sabato 4 settembre 2010

L'inarrestabile crescita del Forex

Secondo il Wall Street Journal il mercato delle valute ha raggiunto l'impressionante volume di 4000 miliardi di dollari di scambi giornalieri, più di un quarto del prodotto interno lordo annuale degli USA! L'ascesa del Forex pare inarrestabile e sembra aver sostituito il mercato azionario nei sogni dei day traders professionisti e dilettanti tutto il mondo. E' un mercato
fueled by leveraged investors, high-frequency trading strategies, and "carry" trades hardly sounds the most promising place for investment banks to focus their postcrisis energies. Yet foreign-exchange trading has boomed despite, and even thanks to, the turmoil in the financial system. Daily transaction volumes hit $4 trillion in April. At April 2010 exchange rates, that's an increase of 18% from the last Bank for International Settlements survey three years ago. The pace of growth may fade as the crisis does, but high volumes are here to stay.
Forex trading has kept growing partly because it meets many needs of investors with frayed nerves. It is useful for hedging macroeconomic risk when trading in markets like credit and even government bonds has been unpredictable. 

La moneta più scambiata rimane il dollaro, mentre i volumi giornalieri sull'euro sono circa la metà.  Scrive il WSJ che
il forex è in realtà un network of bank dealers and electronic-trading systems. At its core are investors or corporations needing to convert one currency into another, either as they buy or sell a stock or bond from another country or bring home profits earned abroad. For example, any time a U.S. investor buys a Japanese stock or a German company buys parts from a Korean supplier, a foreign-exchange trade occurs.
Banks are also heavy users of the currency markets to convert cash they borrow from foreign investors. Mutual-fund managers overseeing portfolios of foreign stocks may use currency derivatives to offset the impact of exchange-rate swings on those investments. And finally, there are speculators, such as hedge funds and mutual funds, who place bets on whether individual currencies will rise or fall.
The currency market is by far the world's largest financial market. It dwarfs U.S. stock trading, which in April averaged about $134 billion a day, down from a daily average of $148 billion in 2007, according to data compiled by the Securities Industry and Financial Markets Association. Even trading in U.S. Treasurys, among the biggest markets in the world, averaged $456 billion a day in April, down from an average of $570 billion for all of 2007.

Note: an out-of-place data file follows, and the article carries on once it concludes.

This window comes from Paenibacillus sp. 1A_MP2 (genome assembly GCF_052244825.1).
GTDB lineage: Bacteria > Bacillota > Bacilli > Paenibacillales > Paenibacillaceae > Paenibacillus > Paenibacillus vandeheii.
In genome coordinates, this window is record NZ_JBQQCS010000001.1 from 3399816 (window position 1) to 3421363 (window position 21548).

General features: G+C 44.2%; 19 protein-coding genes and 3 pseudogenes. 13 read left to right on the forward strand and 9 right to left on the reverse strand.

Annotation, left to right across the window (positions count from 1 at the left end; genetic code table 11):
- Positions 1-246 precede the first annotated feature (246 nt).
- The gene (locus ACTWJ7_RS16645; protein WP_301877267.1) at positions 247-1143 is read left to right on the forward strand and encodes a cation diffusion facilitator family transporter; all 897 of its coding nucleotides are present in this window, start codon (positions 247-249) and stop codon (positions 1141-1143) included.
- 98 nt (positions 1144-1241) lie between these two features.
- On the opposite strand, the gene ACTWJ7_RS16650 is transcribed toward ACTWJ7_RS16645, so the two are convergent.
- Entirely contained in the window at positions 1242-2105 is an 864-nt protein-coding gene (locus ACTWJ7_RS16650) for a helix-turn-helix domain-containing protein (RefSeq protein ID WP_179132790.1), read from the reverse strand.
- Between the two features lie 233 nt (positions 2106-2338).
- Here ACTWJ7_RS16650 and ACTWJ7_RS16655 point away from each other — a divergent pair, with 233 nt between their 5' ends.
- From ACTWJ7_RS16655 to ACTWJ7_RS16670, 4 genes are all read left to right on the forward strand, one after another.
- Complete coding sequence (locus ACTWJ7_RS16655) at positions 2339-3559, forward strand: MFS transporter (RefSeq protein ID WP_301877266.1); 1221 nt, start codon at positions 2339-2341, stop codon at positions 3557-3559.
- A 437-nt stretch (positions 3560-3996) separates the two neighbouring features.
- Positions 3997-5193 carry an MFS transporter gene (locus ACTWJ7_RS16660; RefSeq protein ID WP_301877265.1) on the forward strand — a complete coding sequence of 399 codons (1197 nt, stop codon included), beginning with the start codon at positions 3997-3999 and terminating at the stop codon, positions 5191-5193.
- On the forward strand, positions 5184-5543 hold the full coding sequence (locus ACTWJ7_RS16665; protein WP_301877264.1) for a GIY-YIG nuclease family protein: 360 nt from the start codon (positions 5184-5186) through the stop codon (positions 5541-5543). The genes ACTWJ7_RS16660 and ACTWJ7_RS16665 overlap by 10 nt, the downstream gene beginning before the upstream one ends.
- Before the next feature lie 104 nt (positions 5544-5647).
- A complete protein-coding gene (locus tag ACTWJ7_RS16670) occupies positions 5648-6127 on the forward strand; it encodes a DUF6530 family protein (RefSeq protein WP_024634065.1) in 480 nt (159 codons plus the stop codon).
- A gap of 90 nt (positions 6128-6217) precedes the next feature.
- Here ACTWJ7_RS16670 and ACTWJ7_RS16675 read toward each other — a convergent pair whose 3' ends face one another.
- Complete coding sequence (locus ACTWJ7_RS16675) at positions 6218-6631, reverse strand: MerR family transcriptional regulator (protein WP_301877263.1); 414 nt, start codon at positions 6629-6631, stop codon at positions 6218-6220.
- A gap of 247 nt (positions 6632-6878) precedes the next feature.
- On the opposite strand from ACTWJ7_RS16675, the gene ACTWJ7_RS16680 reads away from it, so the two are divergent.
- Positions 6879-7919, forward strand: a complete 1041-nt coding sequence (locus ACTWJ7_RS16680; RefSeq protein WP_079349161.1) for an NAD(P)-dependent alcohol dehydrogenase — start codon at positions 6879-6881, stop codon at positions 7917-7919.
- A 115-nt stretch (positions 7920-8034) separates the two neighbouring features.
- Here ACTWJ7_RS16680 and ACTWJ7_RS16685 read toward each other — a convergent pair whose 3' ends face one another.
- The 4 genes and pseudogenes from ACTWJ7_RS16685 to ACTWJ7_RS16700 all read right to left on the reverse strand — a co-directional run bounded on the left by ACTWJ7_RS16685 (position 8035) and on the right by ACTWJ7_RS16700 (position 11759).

Oltre alle banche sono sempre più attivi i fondi di investimento, gli hedge funds e una buona parte dei volumi è fatta dal trading algoritmico ad alta frequenza:
Trading among "nondealers," which includes hedge funds and mutual funds, grew 42% to $1.9 trillion per day, BIS said. Trading between bank dealers grew more slowly, by 11%, to $1.5 trillion.
The shift in currency trading to these investors is evident in the big move in the yen recently. Historically, currencies in countries with high growth rates and interest rates tended to be strong, driven by trade flows and the attraction of the high rates for investors. Japan has neither of these factors, yet the yen is at 15-year highs, largely because investors see it as a safe haven from global financial turmoil.
Some of the rise in nondealer trading likely reflects the growing prominence in recent years of computer-driven trading models broadly known as algorithms. Similar to their trading in stocks, these models make huge numbers of very short-term bets, adding considerably to the volume, but generally not having an influence on the overall direction of the currency rates.

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